Both Read and Fleischer stressed that while having a comprehensive cyber insurance policy is helpful, the field is still nascent. “It’s a continuous cat-and-mouse game, as the criminal activity continues to evolve and dealers and collectors find new solutions to deal with it,” said Read. Still, there are many ways collectors can ensure that they aren’t liable for any losses when it comes to hacks or online fraud.
“When it comes to cybersecurity, confirm if there is security in place, preventing attacks; if the second or third party provides software against breaches to their system; if there are approved certificates on their website; and if they have a separate bank wire account for just purchases,” Fleischer advised. “Be sure to have firewalls on your computer and verify before opening embedded links by looking at the URL where it is coming from. When in doubt, don’t click.”
This past January, emails between the Netherlands-based museum Rijksmuseum Twenthe and the London- and New York–based gallery Dickinson
by cybercriminals who posed as Dickinson during the sale of a
painting. The hackers convinced the museum to deposit £2.4 million ($3.1 million) into a fraudulent account, ostensibly in payment for the work. According to Rijksmuseum Twenthe, the museum had done its due diligence in ensuring their systems and vulnerabilities were secure and up to date; therefore, Dickinson was liable for the loss. Dickinson’s lawyer, meanwhile, argued that the museum should have verified the details of the account before sending the payment.
The courts ended up ruling against the museum’s claim for damages; however, Rijksmuseum Twenthe is currently still in possession of the painting despite Dickinson having received no payment for the work. This is a case study in why cybersecurity insurance is so necessary—particularly as online art transactions continue to surge due to COVID-19. Despite the fact that both parties claimed to have taken all the right precautions, they were still vulnerable.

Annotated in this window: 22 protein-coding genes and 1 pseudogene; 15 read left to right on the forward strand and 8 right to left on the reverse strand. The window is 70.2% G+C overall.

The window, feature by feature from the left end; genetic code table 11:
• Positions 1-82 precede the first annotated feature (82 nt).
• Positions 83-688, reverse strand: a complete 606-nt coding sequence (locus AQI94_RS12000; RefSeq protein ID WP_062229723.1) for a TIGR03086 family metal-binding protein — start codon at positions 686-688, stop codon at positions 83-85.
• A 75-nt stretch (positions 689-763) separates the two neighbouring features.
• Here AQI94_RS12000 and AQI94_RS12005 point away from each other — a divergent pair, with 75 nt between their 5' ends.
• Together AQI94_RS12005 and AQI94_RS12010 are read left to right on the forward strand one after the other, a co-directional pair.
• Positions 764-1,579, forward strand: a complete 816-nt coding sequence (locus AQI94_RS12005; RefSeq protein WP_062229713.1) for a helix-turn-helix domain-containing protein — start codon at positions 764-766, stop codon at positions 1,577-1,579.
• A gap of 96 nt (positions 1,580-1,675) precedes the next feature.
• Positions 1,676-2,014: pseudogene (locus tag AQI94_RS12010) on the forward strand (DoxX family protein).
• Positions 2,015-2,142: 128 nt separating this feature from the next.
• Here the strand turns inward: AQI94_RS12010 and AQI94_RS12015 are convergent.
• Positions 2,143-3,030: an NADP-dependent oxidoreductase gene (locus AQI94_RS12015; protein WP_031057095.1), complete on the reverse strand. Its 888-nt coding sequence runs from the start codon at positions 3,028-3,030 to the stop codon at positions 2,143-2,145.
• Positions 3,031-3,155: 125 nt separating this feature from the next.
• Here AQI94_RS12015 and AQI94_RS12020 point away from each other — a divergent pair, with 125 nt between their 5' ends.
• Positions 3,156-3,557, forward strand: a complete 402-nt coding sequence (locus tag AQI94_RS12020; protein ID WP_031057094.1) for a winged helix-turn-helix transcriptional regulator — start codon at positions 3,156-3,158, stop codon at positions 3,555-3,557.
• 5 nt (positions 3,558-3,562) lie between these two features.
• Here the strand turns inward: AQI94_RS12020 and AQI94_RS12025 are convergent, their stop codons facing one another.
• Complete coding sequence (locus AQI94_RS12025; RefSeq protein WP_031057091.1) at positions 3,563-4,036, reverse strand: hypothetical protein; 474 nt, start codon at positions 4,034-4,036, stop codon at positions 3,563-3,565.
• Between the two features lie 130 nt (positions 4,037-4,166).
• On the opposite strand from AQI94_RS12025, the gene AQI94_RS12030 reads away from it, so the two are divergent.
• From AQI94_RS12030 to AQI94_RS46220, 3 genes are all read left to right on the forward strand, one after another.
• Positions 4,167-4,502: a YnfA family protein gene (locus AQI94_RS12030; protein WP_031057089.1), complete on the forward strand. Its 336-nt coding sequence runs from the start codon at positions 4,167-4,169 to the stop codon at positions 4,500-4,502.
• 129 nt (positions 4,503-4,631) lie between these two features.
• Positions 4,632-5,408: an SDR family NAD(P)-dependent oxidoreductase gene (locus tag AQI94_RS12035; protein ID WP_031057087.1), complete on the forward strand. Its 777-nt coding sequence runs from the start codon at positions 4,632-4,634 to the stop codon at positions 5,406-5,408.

“One of the most popular forms of fraud lately is someone impersonating someone saying the payment has been sent to the wrong bank,” said Read, explaining that the type of fraud the Rijksmuseum Twenthe experienced is found in almost every sector, from art purchases to college loan payments. “The simple solution is that before you make any payment, if it’s to a new party, you should ring up and check to confirm where your money is going. We always double-check where the payment is going.”
While these security measures are enough to keep basic cyberattacks at bay, their efficacy may be limited. As cybercriminals become more and more sophisticated, insurance companies are forced to adapt and update their policies accordingly. “How to assess who’s at fault in the case of online fraud will continue to evolve as the landscape changes,” Read continued. “Ten years ago, it would have been unthinkable to have people double-check bank account details, but now we do.”
The good news is that as these cyberattacks become more and more commonplace, so too are the number of art insurers who carry cyber policies. At the end of the day, it’s up to individual parties to ensure that their transactions are protected from unexpected—and arguably inevitable—attacks.